To Miss Eva Russell.

The spring time is deaf to our pleading,
    The meadows are brown as can be.
The hilltops are bleak and unlovely,
    No thrush sits and sings on the tree.
I hear many practical people
    Explain why the spring loiters so,
But, dear one, they all are mistaken:
    The true reason I alone know.

The South-wind, Spring's hand-maiden, told me
    Her mistress declared, o'er and o'er,
That, till you were here to give greeting,
    She'd visit our prairies no more.
And all her vast household stand by her!
    The thrush says he cannot come here
And sing the old songs that you loved so,
    Unless you are lingering near.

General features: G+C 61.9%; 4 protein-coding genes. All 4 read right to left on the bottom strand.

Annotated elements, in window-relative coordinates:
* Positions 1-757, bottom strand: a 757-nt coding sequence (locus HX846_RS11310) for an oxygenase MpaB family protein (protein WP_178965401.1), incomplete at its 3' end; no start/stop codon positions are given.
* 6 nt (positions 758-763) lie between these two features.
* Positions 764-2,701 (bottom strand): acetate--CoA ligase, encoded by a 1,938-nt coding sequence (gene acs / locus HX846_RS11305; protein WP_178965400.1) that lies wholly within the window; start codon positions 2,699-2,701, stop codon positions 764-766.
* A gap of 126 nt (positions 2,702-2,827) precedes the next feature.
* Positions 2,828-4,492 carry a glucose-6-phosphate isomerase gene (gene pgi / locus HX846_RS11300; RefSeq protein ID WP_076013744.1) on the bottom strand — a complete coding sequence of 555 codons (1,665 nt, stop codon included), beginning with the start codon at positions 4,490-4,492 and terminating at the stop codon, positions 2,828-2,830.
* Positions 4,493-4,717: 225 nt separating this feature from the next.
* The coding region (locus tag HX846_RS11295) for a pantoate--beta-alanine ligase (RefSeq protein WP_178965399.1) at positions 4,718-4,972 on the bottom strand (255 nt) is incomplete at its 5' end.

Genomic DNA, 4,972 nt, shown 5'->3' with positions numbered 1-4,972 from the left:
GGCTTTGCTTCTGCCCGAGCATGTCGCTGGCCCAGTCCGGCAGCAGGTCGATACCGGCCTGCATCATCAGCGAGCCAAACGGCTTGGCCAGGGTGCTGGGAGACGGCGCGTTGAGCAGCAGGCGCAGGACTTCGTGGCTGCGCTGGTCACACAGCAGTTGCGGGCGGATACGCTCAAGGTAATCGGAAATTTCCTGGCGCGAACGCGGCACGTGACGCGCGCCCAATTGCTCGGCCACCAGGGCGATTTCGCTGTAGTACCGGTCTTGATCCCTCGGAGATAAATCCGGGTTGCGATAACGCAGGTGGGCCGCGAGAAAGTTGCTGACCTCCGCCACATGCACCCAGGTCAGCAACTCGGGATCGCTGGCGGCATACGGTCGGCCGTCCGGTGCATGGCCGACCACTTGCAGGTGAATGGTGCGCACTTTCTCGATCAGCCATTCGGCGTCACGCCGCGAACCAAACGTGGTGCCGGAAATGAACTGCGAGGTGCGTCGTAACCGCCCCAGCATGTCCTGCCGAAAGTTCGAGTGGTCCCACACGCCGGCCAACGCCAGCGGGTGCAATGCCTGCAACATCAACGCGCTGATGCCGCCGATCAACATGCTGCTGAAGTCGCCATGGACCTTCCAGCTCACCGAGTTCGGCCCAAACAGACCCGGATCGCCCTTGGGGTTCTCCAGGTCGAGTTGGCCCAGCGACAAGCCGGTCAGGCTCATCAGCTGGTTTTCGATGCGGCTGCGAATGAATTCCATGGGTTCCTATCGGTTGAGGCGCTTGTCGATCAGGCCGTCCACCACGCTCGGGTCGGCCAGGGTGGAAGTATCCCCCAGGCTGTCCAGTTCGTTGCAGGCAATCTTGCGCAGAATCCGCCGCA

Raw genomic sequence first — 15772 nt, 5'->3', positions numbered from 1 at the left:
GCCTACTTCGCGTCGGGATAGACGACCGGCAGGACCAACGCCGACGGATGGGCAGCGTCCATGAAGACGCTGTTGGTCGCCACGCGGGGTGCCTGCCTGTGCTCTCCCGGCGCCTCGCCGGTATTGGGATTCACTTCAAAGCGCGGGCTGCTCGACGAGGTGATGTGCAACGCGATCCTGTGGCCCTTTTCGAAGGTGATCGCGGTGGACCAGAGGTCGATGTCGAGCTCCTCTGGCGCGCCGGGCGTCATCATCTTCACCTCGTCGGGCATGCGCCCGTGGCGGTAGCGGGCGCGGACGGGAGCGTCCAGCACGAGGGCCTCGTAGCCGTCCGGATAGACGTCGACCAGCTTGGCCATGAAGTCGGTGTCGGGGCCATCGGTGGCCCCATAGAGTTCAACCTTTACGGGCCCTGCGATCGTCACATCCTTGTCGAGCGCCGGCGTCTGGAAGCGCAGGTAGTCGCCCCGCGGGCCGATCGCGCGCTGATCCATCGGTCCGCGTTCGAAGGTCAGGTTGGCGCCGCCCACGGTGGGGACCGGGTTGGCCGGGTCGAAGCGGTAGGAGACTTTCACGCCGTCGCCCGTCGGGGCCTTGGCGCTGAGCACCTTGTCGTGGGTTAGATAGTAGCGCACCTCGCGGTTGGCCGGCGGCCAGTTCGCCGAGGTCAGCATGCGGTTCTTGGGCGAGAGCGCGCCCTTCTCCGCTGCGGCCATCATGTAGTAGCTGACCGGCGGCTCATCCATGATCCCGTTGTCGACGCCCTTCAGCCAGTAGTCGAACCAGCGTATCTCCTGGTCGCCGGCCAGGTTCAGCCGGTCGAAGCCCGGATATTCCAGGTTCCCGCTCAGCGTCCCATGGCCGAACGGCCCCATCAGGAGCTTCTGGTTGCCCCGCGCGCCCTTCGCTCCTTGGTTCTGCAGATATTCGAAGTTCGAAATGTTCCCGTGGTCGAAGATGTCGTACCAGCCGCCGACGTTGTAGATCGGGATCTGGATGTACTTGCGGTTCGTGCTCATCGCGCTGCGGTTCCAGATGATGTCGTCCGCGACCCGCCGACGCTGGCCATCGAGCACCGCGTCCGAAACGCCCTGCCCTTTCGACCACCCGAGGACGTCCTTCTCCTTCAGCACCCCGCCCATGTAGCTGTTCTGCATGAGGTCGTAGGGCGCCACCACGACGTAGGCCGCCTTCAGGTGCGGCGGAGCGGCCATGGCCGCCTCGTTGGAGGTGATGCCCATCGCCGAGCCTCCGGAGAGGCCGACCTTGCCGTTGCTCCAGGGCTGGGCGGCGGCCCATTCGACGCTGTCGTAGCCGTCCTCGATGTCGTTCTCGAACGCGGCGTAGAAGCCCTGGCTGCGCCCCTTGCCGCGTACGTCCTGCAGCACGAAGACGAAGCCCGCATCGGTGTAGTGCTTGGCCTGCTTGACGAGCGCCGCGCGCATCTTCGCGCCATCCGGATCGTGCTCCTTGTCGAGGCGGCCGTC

The wild pinks that rival your blushes,
    The violets blue as the sky,
Declare it no pleasure to blossom
    Unseen by your beautiful eye.
Oh darling! I'm loath to upbraid you,
    So come without further delay.
Each moment you linger, remember
    You are keeping the spring time away.
Then come! we are waiting to welcome
    The birds and the flowers, 'tis true;
But warmer than all is the welcome,
    Fair girl, that is waiting for you.

Poems of Love by Ella Wheeler Wilcox
Chicago: M.A.Donohue, 1905.

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